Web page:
It is wonderful to have bees back in the yard again! It’s comforting (to me, anyway) to watch them flying around and to hear their distinctive hum. In fact, it only took me two days before I started hearing “phantom bees” in the house. I don’t know if other beekeepers get this, but bees tend to have a certain pitch to their hum that really sticks in my ears. Even after I’ve come in from the yard, I’ll often hear a bee that’s not really there buzzing around the house.
Monday night my friend saw a picture of a swarm of bees in her Facebook feed. She immediately thought of me (aw, thanks!) and put me in contact with her friend. Tuesday morning the bees were still there and things were a go. The bees were reported to be 10-15 feet in a tree, but right over the sidewalk, so I tossed my 8 foot ladder in the truck and hoped it would be enough. If there’s one thing you don’t want to do it’s falling off a ladder while stretching on tiptoe to grab a bunch of stinging insects.
The kind woman showed me where the bees had landed in a neighbor’s yard. Yep, they were right over the sidewalk. Awesome. But they were 15 feet up if they were an inch. Not as awesome. Hmmm….8 feet of ladder plus 5’4″ of beekeeper=not 15 feet. I really didn’t know if I was going to be able to do this. I had a quick conversation in my head that if I let myself do this I had to promise not to do anything stupid and stop if I felt like I couldn’t do it safely. My mom would approve.
After scoping it out from the base of the tree, I put on my protective jacket and climbed the ladder for a better look. There was going to be no way to hold the box and shake the bees down at the same time. They were too high and the box is too heavy having been made from 1″ cedar (note to self, build a lighter nuc box). And then I saw the perfect “V” in the branches below the cluster of bees…. If I could set the box on the branches, I could use one hand to stabilize the box (or myself) while shaking the branch. The tree was a bit too bendy to support the box on its own, but I had two bungee cords in the truck that I used to secure the handles to the tree. We were in business!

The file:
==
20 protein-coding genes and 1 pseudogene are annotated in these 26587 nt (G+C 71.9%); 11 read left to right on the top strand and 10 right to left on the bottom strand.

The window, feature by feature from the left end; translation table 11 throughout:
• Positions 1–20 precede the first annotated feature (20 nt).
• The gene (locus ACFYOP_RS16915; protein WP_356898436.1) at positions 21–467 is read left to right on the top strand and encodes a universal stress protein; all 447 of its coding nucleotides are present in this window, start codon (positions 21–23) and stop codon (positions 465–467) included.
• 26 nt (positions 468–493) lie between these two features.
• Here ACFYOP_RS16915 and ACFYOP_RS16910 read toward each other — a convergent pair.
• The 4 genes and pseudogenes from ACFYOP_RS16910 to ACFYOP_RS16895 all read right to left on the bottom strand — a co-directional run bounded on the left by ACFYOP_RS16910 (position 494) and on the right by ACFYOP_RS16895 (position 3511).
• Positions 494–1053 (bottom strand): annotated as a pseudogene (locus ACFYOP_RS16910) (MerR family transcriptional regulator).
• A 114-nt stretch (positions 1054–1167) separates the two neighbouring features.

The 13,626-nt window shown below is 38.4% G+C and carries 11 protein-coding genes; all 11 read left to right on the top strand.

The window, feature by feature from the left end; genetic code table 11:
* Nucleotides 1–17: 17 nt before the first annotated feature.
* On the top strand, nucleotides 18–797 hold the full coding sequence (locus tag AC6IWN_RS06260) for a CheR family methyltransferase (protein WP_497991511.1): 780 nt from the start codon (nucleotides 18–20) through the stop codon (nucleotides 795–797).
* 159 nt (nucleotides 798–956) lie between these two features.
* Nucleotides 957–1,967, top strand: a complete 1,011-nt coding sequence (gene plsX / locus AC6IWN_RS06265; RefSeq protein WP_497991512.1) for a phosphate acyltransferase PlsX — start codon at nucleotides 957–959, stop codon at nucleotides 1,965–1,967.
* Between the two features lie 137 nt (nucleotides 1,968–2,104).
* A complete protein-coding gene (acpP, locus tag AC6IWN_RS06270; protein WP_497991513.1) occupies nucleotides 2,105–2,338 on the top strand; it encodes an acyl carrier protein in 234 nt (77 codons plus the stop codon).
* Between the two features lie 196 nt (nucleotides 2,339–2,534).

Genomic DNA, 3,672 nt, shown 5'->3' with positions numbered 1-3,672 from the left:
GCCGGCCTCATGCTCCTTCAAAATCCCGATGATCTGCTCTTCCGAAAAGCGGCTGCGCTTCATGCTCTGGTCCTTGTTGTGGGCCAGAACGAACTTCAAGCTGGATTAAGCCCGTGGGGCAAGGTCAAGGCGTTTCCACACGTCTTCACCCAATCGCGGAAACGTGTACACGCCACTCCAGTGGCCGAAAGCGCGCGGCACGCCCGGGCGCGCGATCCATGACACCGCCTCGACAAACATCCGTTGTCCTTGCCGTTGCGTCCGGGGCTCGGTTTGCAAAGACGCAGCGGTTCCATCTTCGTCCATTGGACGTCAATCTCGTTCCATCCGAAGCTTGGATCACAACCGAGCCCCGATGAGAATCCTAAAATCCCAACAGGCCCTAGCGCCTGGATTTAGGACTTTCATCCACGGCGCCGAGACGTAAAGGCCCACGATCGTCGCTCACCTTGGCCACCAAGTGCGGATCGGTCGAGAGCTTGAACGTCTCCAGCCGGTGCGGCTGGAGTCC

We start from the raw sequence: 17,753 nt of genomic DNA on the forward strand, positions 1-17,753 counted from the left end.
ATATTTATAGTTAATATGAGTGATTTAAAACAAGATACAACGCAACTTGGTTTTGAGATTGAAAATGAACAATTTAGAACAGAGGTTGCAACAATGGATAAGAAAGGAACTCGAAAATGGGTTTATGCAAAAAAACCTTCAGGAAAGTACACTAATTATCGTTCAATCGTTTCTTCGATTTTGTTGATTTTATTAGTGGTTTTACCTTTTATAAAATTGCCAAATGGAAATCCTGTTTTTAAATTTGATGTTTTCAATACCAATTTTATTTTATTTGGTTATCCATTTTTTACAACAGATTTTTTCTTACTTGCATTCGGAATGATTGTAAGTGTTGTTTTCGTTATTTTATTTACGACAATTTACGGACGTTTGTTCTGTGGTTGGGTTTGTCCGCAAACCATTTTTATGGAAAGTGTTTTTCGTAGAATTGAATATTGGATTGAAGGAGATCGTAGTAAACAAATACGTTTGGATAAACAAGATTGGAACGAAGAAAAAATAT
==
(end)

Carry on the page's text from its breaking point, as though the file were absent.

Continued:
After securing the box, I had to stand on the highest step of the ladder (not the very top landing, that would be insane) to be able to reach the bees and see what I was doing. I wasn’t keen on shaking them down over my head! In a swarm clump, the bees are mostly just all hanging on to each other, so if you give the branch a hard, quick downward shake they usually all just plop off in a big ball. In this evergreen tree, they did have lots of needles to hang on to, so it was a little harder to get them to let go. I shook hard twice and waited. There were a bunch still on the branch and I couldn’t tell if I had gotten the queen or not, so I shook one more time and then decided I was pressing my luck and should get down. I placed all but one top bar on the nuc to mostly close off the top and left to go get a cup of coffee.
Yes, I attempted that without coffee. Usually, I don’t even attempt to get the kids on the school bus without coffee, but the adrenaline of capturing 6000+ stinging insects was able to tide me over. And why just stop and take a break? Well, if the queen is still in the tree, the bees won’t stay in the box; they’ll fly back up to the branch where she is. So, if I check back in about an hour and the bees are still in the tree I can try to shake them down again. Fortunately, I went back and all the bees were in the box. Success! Now I just leave them until the sun starts to go down and let any foragers return to find all their sisters happily living in the box.
I returned around 8pm, brought the box down, put the lid on and strapped it into the front seat of the truck (they don’t love vibrations, so I felt this was a better option than the truck bed). The drive home was a little nervewracking. I have never been so focused on what might happen if I get into a car accident…..
We all made it home safely and I put the nuc in the backyard until today when I dumped them into my full-size top bar hive. There were already a few girls who had discovered it yesterday as it has old honeycomb in it and I’m sure smells and tastes like home if you’re a bee. Finding themselves in the hive was probably like moving into a fully furnished house with a stocked refrigerator!
I won’t peek in on them for a few days while they get settled. I will also have time to get better pictures at that point and hopefully one of the queen.
Whew! Free bees! Happy Spring.